“I had the honor of working with Mary for two years as her deputy editor. It was my first job out of college and I’d never had a real boss before. Mary spoiled me for life. She treated me with kindness, warmth, and generosity well beyond what I deserved. She approached her work with passion and a sense of humor, a rare and important combination, as I’ve come to learn. She was always keen to help me grow and improve as a worker and as a writer, and I learned more than I ever expected over my time with her. I was also touched to see how important a role she played in the community, and how important her work was to people. People would simply materialize at our office to talk about something they’d read in Preservation in Print, and when we published “New Orleans’ Favorite Shotguns” the building was packed with Mary’s devoted fans, none of whom could wait to get a copy. Perhaps what I remember most about working for Mary was how much she cared: about preservation, about the city of New Orleans, and about people. Every time I saw her conduct an interview I was struck by her gravity and honesty, and her ability to listen and to allow people to tell her their stories. I think that’s one of the many reasons everyone loved her so much: with her you always felt listened to and cared about, and she channeled that energy and attention into work that truly enriched the city.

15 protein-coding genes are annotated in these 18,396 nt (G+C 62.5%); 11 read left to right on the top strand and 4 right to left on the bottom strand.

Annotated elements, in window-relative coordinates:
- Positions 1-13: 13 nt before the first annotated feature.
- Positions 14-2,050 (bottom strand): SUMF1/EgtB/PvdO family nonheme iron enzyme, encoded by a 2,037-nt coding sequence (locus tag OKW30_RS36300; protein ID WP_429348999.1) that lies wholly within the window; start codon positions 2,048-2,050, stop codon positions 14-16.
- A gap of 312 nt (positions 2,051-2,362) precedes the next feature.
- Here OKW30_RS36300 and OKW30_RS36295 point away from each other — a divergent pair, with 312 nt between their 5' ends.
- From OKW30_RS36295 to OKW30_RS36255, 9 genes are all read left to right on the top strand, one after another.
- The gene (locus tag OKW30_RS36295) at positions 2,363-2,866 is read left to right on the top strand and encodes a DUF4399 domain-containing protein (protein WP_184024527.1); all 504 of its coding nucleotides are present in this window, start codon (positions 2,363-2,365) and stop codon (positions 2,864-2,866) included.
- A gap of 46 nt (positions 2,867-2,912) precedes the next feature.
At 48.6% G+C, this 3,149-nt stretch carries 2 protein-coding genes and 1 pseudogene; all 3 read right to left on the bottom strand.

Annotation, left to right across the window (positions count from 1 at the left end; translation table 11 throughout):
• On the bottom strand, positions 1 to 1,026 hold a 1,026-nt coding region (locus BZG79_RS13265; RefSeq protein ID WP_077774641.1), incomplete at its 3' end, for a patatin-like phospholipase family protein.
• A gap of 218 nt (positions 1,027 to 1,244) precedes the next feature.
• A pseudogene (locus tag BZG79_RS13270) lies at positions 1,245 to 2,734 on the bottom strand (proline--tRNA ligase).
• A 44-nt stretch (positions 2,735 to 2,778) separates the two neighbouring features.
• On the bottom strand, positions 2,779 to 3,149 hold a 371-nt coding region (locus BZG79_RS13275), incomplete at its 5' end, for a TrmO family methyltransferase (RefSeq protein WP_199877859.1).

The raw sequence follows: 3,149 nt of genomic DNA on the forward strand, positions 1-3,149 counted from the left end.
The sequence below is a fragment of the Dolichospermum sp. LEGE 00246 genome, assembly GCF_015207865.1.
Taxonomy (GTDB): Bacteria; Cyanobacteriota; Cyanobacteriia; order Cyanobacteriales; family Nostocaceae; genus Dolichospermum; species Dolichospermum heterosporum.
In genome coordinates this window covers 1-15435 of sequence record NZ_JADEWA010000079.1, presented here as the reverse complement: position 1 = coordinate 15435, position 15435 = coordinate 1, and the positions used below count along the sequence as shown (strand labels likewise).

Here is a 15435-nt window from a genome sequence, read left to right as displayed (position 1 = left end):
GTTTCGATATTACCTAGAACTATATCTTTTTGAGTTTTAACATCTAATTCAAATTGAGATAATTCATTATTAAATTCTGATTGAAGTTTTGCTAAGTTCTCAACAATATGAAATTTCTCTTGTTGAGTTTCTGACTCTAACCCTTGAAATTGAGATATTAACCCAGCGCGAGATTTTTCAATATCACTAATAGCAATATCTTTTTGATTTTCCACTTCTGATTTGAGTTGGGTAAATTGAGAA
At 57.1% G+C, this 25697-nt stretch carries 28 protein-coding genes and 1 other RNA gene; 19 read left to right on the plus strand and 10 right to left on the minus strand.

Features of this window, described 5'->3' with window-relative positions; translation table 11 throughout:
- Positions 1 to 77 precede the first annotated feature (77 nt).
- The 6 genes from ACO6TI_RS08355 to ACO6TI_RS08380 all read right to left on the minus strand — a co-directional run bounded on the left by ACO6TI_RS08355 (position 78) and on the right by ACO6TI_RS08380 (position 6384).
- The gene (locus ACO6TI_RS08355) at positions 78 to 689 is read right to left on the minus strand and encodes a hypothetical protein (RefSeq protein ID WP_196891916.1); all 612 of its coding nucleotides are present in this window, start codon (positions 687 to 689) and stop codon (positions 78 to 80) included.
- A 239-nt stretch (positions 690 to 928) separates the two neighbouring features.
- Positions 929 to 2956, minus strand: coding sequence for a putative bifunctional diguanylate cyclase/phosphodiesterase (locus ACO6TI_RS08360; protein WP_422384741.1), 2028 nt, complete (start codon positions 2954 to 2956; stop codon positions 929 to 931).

Mary was a great mentor and a wonderful friend, and I will miss her very much.”
-Alex Lemann, former associate editor, Preservation in Print
“Working with Mary for 18 years was a joy and a privilege. The bright light that burned within her radiated on those around her creating an atmosphere of energy and creativity. Mary not only dreamed up ideas and projects but followed though on seeing them to fruition. The contributions she made not only to the PRC but to the city of New Orleans cannot be measured.Jane Goodall wisely said, “What you do makes a difference and you have to decide what kind of a difference you want to make.” Mary knew what she wanted to do. She loved her family and friends unequivocally. Through her writing she worked to help insure that her beloved historic city would be protected and appreciated.Though we lost Mary way too soon, we’ll never forget what she gave us.”-Jackie Derks, ad manager, Preservation in Print “Mary Fitzpatrick was a tireless advocate for historic preservation in the city of New Orleans, the state of Louisiana and beyond. Her dedicated work as editor of Preservation in Print transformed the magazine into a nationally-renowned outlet for preservation news, and her professionalism and warmth endeared her to her colleagues at the Preservation Resource Center and the State Historic Preservation Office. Mary will be missed, but her legacy as a champion of historic preservation will undoubtedly live on.”